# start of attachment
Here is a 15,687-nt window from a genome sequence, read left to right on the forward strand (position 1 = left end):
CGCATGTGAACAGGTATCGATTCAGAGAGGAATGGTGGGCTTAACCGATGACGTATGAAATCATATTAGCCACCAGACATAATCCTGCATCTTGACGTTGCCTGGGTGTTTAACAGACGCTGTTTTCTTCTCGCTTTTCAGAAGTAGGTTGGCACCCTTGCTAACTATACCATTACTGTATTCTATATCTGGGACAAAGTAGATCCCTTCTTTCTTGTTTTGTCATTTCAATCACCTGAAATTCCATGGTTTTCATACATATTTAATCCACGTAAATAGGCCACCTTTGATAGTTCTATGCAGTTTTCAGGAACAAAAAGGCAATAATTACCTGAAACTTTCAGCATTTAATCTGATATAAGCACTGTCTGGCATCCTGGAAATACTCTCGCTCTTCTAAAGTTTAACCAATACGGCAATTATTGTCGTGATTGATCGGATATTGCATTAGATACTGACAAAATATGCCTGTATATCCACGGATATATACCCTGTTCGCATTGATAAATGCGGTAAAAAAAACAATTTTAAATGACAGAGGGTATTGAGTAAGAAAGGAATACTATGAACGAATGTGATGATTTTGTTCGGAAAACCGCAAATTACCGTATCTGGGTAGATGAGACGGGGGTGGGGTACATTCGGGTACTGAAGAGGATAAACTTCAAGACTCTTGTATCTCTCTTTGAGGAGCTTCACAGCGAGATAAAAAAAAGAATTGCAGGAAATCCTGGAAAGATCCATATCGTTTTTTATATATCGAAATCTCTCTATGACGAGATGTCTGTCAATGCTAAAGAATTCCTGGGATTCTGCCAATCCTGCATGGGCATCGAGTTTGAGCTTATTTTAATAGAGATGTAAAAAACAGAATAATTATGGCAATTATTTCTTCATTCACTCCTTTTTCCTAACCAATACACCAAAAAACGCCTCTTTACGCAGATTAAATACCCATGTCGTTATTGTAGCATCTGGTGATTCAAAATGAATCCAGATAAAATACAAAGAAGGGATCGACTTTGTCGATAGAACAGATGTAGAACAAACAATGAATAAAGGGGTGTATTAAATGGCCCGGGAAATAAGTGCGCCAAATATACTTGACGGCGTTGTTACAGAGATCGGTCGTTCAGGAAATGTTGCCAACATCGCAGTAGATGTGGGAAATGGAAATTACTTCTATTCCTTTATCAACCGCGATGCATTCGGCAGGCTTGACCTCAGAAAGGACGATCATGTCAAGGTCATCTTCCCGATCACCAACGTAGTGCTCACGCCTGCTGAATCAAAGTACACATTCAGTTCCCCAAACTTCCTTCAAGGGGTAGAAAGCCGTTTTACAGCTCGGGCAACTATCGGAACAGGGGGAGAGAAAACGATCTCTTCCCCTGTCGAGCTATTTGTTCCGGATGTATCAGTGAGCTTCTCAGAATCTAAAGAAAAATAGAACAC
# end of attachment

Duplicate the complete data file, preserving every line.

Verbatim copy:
Here is a 15,687-nt window from a genome sequence, read left to right on the forward strand (position 1 = left end):
CGCATGTGAACAGGTATCGATTCAGAGAGGAATGGTGGGCTTAACCGATGACGTATGAAATCATATTAGCCACCAGACATAATCCTGCATCTTGACGTTGCCTGGGTGTTTAACAGACGCTGTTTTCTTCTCGCTTTTCAGAAGTAGGTTGGCACCCTTGCTAACTATACCATTACTGTATTCTATATCTGGGACAAAGTAGATCCCTTCTTTCTTGTTTTGTCATTTCAATCACCTGAAATTCCATGGTTTTCATACATATTTAATCCACGTAAATAGGCCACCTTTGATAGTTCTATGCAGTTTTCAGGAACAAAAAGGCAATAATTACCTGAAACTTTCAGCATTTAATCTGATATAAGCACTGTCTGGCATCCTGGAAATACTCTCGCTCTTCTAAAGTTTAACCAATACGGCAATTATTGTCGTGATTGATCGGATATTGCATTAGATACTGACAAAATATGCCTGTATATCCACGGATATATACCCTGTTCGCATTGATAAATGCGGTAAAAAAAACAATTTTAAATGACAGAGGGTATTGAGTAAGAAAGGAATACTATGAACGAATGTGATGATTTTGTTCGGAAAACCGCAAATTACCGTATCTGGGTAGATGAGACGGGGGTGGGGTACATTCGGGTACTGAAGAGGATAAACTTCAAGACTCTTGTATCTCTCTTTGAGGAGCTTCACAGCGAGATAAAAAAAAGAATTGCAGGAAATCCTGGAAAGATCCATATCGTTTTTTATATATCGAAATCTCTCTATGACGAGATGTCTGTCAATGCTAAAGAATTCCTGGGATTCTGCCAATCCTGCATGGGCATCGAGTTTGAGCTTATTTTAATAGAGATGTAAAAAACAGAATAATTATGGCAATTATTTCTTCATTCACTCCTTTTTCCTAACCAATACACCAAAAAACGCCTCTTTACGCAGATTAAATACCCATGTCGTTATTGTAGCATCTGGTGATTCAAAATGAATCCAGATAAAATACAAAGAAGGGATCGACTTTGTCGATAGAACAGATGTAGAACAAACAATGAATAAAGGGGTGTATTAAATGGCCCGGGAAATAAGTGCGCCAAATATACTTGACGGCGTTGTTACAGAGATCGGTCGTTCAGGAAATGTTGCCAACATCGCAGTAGATGTGGGAAATGGAAATTACTTCTATTCCTTTATCAACCGCGATGCATTCGGCAGGCTTGACCTCAGAAAGGACGATCATGTCAAGGTCATCTTCCCGATCACCAACGTAGTGCTCACGCCTGCTGAATCAAAGTACACATTCAGTTCCCCAAACTTCCTTCAAGGGGTAGAAAGCCGTTTTACAGCTCGGGCAACTATCGGAACAGGGGGAGAGAAAACGATCTCTTCCCCTGTCGAGCTATTTGTTCCGGATGTATCAGTGAGCTTCTCAGAATCTAAAGAAAAATAGAACAC